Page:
The Independent Electoral Commission (IEC) has disclosed that 191,509 Gambians have so far registered for the 2021 Presidential Election slated for 4 December.“The Independent Electoral Commission wishes to inform the general public that the general registration of voters which started on 29th may 2021 across the country, will end on 11th July 2021,” the Commission says in a press release, while calling on all qualified Gambians to go and register.
Meanwhile, Peace Ambassador-The Gambia (PAG) have recently released a voter registration reports, which indicated that malfunction of registration equipment has affected the ongoing registration at some centres, causing early closure of registration processes.
PAG in partnership with National Democratic Institute (NDI), and technical and financial support from National Endowment for Democracy (NED) on 29th May, 2021 deployed 59 trained observers across the seven administrative regions, and 53 constituencies of The Gambia to observe the ongoing voter registration process.
The diplomatic passport scandal case involving a former state house chief driver and a former protocol officer at the Ministry of Foreign Affairs on Monday continued before the High Court in Banjul.Mansa Sumareh, a former State House driver and Ebrima J. Sanneh, a former employee of the Ministry of Foreign Affairs have been arraigned. The two are standing trial on charges of conspiracy and forgery. They are accused of conspiring between themselves to procure Gambian diplomatic passports.
Commissioner Olimatou Jammeh, the head of the diplomatic passport unit at the Gambia Immigration Department concluded her evidence in-chief before Justice Ebrima Jaiteh on Monday.
She said the letter of approval in application of one Bakary K. Suso was not accompanied by official stamp. She added that Ebrima J. Sanneh was the protocol that escorted the application.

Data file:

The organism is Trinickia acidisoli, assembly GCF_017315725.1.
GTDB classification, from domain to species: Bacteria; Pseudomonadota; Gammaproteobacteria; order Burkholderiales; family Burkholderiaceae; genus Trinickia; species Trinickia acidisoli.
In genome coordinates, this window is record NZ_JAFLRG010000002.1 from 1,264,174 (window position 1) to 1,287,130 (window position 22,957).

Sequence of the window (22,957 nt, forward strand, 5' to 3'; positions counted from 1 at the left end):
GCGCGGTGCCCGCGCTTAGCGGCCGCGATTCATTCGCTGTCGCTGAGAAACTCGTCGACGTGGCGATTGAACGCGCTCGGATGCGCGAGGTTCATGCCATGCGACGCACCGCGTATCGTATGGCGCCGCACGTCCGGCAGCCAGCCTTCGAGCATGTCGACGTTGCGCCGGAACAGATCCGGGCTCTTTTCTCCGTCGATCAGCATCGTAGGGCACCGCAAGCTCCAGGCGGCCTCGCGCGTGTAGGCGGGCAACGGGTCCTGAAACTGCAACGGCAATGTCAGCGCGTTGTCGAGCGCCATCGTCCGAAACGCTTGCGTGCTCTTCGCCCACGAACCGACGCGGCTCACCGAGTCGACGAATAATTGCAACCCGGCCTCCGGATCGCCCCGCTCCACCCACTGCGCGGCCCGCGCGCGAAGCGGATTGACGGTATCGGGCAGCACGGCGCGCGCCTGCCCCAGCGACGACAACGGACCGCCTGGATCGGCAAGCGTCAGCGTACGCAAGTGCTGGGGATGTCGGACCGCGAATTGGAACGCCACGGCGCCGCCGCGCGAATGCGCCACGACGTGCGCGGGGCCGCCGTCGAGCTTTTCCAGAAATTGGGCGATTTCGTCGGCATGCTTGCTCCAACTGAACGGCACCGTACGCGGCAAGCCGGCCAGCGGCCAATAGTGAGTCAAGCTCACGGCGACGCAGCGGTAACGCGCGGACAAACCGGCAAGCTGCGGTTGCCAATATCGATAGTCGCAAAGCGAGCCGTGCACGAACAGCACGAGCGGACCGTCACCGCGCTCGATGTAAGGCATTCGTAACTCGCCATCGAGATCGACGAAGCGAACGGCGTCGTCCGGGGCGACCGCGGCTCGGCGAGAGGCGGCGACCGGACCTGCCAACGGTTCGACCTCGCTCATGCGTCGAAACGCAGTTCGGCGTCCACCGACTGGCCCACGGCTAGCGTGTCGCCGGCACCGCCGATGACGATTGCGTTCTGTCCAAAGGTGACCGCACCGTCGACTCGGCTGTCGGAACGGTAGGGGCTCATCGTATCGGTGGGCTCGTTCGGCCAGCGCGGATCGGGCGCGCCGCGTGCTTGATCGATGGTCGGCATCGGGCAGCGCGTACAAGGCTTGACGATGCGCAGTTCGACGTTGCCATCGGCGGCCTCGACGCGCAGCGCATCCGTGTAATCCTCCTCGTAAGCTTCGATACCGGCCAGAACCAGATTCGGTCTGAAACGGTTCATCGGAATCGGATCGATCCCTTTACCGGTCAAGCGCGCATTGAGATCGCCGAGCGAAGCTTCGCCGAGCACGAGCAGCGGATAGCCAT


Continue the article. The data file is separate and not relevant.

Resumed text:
"Superintendent Omar Fofana, the Operations Commander at my office said that it was the liaison officer responsible for service and diplomatic passports who reported to him that the approval from the Office of the President relating to Bakary Suso was missing official stamps from the Office of the President and Ministry of Foreign Affairs," Jammeh replied.
On cross-examination by Lawyer Segga Gaye, Commissioner Jammeh said Ebrima J. Sanneh’s name came in the diplomatic passport record book more than 21 times.
“You will agree with me that the 2nd accused person is a regular visitor at your office,” Gaye questioned.
“Yes,” she said.
“You will agree with me that those visits were in accordance with his duties,” Gaye inquired.
“I agree,” she responded.
“You will agree with me that those visits were to escort applicants of diplomatic passports and to collect passports,” Gaye questioned.
“Yes,” she replied.
The witness admitted that she never called Ndey Awa Cham whose name was on the approval letter. Instead she called one Salimatou Touray who gave her opinion that she does not recognise the signature on the approval letter.
“You did not speak to Ndey Awa Cham throughout this process,” the lawyer said.
“I did not speak to Ndey Awa Cham,” she said.
“You will agree with me that the conclusion reached by Salimatou Touray from the Ministry of Foreign Affairs was her mere opinion – nothing more,” the Lawyer said.
“Yes, that is her opinion,” she responded.
The case was adjourned to Wednesday, 9 June 2021.
NAWEC sued as plaintiff claims over D7M for negligenceJun 8, 2021, 12:48 PM | Article By: Alagie Baba
One Eduwar Daffeh has sued NAWEC claiming D7,150, 000 for special and general damages caused by the national electricity and water giant.Daffeh, who now uses clutches to walk, said on the 25th November 2019 while on a motorbike, he collided with NAWEC high tension cable and fell with his motorbike. He claims he spent three months at the Edward Francis Small Teaching Hospital.
Daffeh through his lawyer Saikou Fatty wrote to NAWEC seeking compensation of D10,000,000 (ten million dalasis). NAWEC wrote back to him on the 21st April 2020 denying liability for the accident, adding the accident could have been avoided if Daffeh had stopped when he was asked to stop by the policeman and NAWEC staff working on the site. However, NAWEC in the letter did not dispute the fact that Daffeh collided with their high tension cable. NAWEC in the letter argued that there is no evidence to establish tort of negligence arguing there were attempts by the traffic police officer on duty and NAWEC staff prior to his collision with the high tension cable but he refused to stop. NAWEC's position is that the accident could have been avoided if Mr. Daffeh had paid heed to the attempts to stop him by the traffic police officer on duty and NAWEC staff working on the site.